The studies proposed in this application make use of a novel mouse model of NF2 (Postn-Cre; Nf2flox/flox mice) that closely recapitulates important aspects of human NF2 disease, including a fully-penetrant schwannoma phenotype, and hearing and vestibular impairment resulting from the development of vestibular schwannomas. Utilizing this mouse model, we have taken a candidate approach to identify which proteins downstream of NF2 are key signaling intermediates required for schwannoma genesis. Previous studies have identified NF2 as an endogenous inhibitor of the kinase PAK1, and elevated levels of PAK1 kinase activity have been observed in primary human schwannoma samples. Importantly, the relevance of PAK1 kinase activity to NF2-deficient tumorigenesis has not been explored utilizing a spontaneous in-vivo schwannoma model. To address this question, we have intercrossed systemic PAK1 knockout mice (Pak1-/-) with Postn-Cre; Nf2flox/flox mice to generate Postn-Cre; Nf2flox/flox mice; Pak1-/- mice. In preliminary studies, we have observed that genetic ablation of Pak1 prevents tumor development and vestibular schwannoma-related hearing loss observed in Postn-Cre; Nf2flox/flox mice.
In Aim 1 of this proposal, we will comprehensively characterize the phenotype of Postn-Cre; Nf2flox/flox mice; Pak1-/- mice in terms of auditory function, tumor development, and survival. Functional assessment of hearing in mice will largely be determined through click and tone-evoked auditory brainstem response (ABR) testing. Given PAK1's role as a crucial node in a complex network of oncogenic signaling pathways, it remains unclear which pathways and substrates are affected downstream of hyperactive PAK1 in NF2-deficient tumors.
In Aim 2, we propose to elucidate the key molecular substrates that are activated by PAK1 in NF2-deficient tumor cells as a strategy to further characterize the basic pathophysiology of NF2- deficient cell types and identify additional therapeutic targets. Multiple studies from other labs have previously characterized NF2 as a novel regulator of mTORC signaling and protein translation. The mechanism by which NF2 regulates mTORC activation remains unknown. Given our preliminary data suggesting PAK1 is required for NF2-deficient schwannoma development in Postn-Cre; Nf2flox/flox mice, we hypothesized that PAK kinase activity could be the mediator of mTORC hyperactivity and deregulated translation in NF2-deficient cell types. Preliminary data in cell lines indicates this s indeed the case, with attenuation of PAK kinase activity decreasing biochemical markers of translational activity downstream of mTORC. The studies in Aim 2 are designed to further dissect this unexplored connection between PAK and deregulated mTORC activity in vitro using siRNA knockdown, lentiviral overexpression of PAK mutant constructs, and pharmacologic inhibition of PAKs. These results will then be validated in vivo through whole lysate and immunohistochemical studies.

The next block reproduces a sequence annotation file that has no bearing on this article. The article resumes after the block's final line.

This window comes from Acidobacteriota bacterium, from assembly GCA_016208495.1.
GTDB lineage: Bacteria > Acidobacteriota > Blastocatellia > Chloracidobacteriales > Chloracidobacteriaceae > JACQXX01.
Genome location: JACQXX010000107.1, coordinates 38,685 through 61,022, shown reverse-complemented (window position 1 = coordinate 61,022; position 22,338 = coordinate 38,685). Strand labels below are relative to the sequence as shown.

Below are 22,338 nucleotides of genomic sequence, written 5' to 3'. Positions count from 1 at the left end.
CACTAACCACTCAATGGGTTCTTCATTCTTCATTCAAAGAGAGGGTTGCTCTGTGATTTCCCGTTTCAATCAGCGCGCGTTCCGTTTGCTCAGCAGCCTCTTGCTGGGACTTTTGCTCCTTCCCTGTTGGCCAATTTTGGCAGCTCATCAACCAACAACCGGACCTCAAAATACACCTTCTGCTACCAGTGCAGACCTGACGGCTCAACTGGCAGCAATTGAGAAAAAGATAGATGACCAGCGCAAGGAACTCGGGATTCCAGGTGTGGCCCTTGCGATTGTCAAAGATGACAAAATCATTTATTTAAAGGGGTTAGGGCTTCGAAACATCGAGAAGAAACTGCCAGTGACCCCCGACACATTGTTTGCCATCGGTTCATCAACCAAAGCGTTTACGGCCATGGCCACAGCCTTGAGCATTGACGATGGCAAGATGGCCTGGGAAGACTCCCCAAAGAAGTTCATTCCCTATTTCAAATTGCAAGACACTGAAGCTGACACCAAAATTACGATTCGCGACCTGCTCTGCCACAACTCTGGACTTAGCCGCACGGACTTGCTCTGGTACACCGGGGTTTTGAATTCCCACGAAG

Human NF2 disease is characterized by multiple schwannoma tumors, vestibular schwannoma-related hearing loss early in life, and premature mortality. Importantly, there are no medical alternatives to surgical resection for these tumors, and surgical complications invariably contribute to morbidity and mortality in these patients. Utilizing a genetically-engineered mouse model of NF2 that accurately recapitulates multiple aspects of human NF2 disease, we will genetically validate a potential therapeutic target for schwannomas, PAK1, while also performing studies to link the aberrant activation of PAK kinases in schwannomas to other biochemical pathways known to be dysregulated in these tumors to identify additional therapeutic opportunities for NF2 patients.